During the Portuguese Restoration War, the Dutch West India Companyoccupied the principal settlement of Luanda in 1641, using alliances with local peoples to carry out attacks against Portuguese holdings elsewhere.[15] A fleet under Salvador de Sá retook Luanda in 1648; reconquest of the rest of the territory was completed by 1650. New treaties with the Kongo were signed in 1649; others with Njinga's Kingdom of Matamba and Ndongo followed in 1656. The conquest of Pungo Andongo in 1671 was the last major Portuguese expansion from Luanda, as attempts to invade Kongo in 1670 and Matamba in 1681 failed. Colonial outposts also expanded inward from Benguela, but until the late 19th century the inroads from Luanda and Benguela were very limited. Hamstrung by a series of political upheavals in the early 1800s, Portugal was slow to mount a large scale annexation of Angolan territory.[15]

The slave trade was abolished in Angola in 1836, and in 1854 the colonial government freed all its existing slaves.[15] Four years later, a more progressive administration appointed by Lisbon abolished slavery altogether. However, these decrees remained largely unenforceable, and the Portuguese depended on assistance from the Royal Navy to enforce their ban on the slave trade.[15] This coincided with a series of renewed military expeditions into the hinterland. By the mid-nineteenth century Portugal had established its dominion as far east as the Congo River and as far south as Mossâmedes.[15] Until the late 1880s, Lisbon entertained proposals to link Angola with its colony in Mozambique but was blocked by British and Belgian opposition.[17] In this period, the Portuguese came up against different forms of armed resistance from various peoples in Angola.[18]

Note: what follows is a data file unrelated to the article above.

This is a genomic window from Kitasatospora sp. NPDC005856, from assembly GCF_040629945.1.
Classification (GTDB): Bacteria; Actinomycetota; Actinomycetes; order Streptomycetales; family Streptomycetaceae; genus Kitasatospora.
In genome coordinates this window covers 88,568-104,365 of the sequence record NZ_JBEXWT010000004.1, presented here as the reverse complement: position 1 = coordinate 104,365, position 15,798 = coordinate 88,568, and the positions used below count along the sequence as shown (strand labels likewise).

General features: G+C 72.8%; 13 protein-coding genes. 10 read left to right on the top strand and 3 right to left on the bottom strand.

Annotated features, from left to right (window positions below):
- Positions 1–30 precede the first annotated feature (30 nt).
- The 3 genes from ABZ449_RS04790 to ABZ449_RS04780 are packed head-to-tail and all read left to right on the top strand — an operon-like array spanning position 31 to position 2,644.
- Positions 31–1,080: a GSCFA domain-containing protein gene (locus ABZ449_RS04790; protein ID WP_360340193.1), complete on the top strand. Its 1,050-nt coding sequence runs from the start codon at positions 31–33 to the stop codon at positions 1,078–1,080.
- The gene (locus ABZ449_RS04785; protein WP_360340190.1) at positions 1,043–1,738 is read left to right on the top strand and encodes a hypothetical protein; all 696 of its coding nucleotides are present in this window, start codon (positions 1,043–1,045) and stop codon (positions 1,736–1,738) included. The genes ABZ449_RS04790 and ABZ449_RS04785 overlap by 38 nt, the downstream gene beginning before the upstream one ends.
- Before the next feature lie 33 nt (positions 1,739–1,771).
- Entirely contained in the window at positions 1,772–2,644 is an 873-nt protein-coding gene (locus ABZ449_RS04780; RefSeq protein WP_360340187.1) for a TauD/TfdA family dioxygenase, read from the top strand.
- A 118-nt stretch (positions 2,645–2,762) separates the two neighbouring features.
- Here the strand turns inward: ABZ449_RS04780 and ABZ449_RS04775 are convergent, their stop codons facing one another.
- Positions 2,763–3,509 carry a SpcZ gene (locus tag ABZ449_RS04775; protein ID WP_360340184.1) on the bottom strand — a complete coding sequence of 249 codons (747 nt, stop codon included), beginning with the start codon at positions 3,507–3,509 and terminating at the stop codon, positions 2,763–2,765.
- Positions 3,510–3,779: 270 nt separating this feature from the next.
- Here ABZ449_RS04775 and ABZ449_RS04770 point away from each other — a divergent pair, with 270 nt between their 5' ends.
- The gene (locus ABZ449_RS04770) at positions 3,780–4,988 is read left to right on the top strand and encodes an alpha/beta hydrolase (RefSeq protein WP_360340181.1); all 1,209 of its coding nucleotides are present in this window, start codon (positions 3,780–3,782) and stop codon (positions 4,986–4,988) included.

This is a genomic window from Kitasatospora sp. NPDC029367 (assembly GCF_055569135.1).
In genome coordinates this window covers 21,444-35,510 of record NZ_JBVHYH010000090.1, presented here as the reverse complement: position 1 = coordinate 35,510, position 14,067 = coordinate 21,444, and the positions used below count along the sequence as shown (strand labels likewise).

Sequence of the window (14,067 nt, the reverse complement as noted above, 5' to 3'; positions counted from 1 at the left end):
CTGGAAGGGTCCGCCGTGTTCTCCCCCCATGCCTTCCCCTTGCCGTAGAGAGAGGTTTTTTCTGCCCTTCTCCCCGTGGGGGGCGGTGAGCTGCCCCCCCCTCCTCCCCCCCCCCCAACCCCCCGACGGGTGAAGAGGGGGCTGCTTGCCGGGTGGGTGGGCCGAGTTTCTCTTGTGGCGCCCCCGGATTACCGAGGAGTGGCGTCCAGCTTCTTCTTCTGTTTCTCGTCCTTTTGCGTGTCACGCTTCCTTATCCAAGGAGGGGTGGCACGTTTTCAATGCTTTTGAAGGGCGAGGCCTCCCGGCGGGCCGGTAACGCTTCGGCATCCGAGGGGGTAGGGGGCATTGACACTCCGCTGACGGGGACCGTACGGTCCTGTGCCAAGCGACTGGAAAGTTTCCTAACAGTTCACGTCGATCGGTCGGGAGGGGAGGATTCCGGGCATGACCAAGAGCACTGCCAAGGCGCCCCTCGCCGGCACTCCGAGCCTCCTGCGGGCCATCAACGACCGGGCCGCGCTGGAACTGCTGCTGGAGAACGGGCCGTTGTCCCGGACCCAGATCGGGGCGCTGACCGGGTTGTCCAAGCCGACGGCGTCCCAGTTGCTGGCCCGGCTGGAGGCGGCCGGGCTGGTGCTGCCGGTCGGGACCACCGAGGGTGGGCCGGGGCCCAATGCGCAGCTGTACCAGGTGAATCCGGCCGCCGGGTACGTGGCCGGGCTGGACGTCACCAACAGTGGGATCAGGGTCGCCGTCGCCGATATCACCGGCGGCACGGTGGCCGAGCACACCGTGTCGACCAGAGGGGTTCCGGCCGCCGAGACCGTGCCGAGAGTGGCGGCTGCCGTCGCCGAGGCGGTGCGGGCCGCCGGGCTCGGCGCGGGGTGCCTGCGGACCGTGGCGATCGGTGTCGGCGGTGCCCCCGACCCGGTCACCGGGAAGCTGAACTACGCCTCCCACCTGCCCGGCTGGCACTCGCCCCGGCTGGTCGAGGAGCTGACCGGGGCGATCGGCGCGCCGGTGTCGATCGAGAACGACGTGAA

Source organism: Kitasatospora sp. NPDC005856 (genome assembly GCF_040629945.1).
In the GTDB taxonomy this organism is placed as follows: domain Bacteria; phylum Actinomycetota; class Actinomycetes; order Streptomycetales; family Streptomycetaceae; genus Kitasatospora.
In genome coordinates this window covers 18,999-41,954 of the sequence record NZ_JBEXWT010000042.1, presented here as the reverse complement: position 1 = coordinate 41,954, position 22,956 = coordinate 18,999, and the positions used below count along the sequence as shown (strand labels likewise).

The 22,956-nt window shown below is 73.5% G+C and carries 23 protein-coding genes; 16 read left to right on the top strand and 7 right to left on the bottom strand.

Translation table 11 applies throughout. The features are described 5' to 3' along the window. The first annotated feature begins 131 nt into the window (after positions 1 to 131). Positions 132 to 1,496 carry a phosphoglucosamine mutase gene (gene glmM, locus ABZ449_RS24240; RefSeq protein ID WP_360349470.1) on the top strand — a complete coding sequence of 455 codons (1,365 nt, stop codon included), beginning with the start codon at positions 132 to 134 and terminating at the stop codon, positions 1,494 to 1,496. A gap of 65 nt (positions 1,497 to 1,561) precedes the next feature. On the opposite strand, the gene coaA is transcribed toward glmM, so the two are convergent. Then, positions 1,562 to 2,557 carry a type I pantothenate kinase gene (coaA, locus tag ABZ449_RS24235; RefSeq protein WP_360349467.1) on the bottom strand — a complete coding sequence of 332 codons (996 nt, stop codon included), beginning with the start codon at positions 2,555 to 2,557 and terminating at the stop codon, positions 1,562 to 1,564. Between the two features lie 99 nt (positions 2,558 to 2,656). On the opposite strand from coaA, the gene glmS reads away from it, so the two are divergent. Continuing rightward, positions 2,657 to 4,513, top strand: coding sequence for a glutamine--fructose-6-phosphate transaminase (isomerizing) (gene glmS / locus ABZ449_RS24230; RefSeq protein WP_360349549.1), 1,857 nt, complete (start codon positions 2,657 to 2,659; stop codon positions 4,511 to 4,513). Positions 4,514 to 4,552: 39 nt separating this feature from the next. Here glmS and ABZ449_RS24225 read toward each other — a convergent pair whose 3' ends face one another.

The Berlin Conference in 1884–1885 set the colony's borders, delineating the boundaries of Portuguese claims in Angola,[17] although many details were unresolved until the 1920s.[19] Trade between Portugal and her African territories also rapidly increased as a result of protective tariffs, leading to increased development, and a wave of new Portuguese immigrants.[17]

Rise of Angolan nationalism[edit]

Main articles: Angolan War of Independence and Portuguese Colonial War

Under colonial law, black Angolans were forbidden from forming political parties or labour unions.[20] The first nationalist movements did not take root until after World War II, spearheaded by a largely Westernised, Portuguese-speaking urban class which included many mestiços.[21] During the early 1960s they were joined by other associations stemming from ad hoc labour activism in the rural workforce.[20] Portugal's refusal to address increasing Angolan demands for self-determination provoked an armed conflict which erupted in 1961 with the Baixa de Cassanje revolt and gradually evolved into a protracted war of independence that persisted for the next twelve years.[22] Throughout the conflict, three militant nationalist movements with their own partisan guerrilla wings emerged from the fighting between the Portuguese government and local forces, supported to varying degrees by the Portuguese Communist Party.[21][23]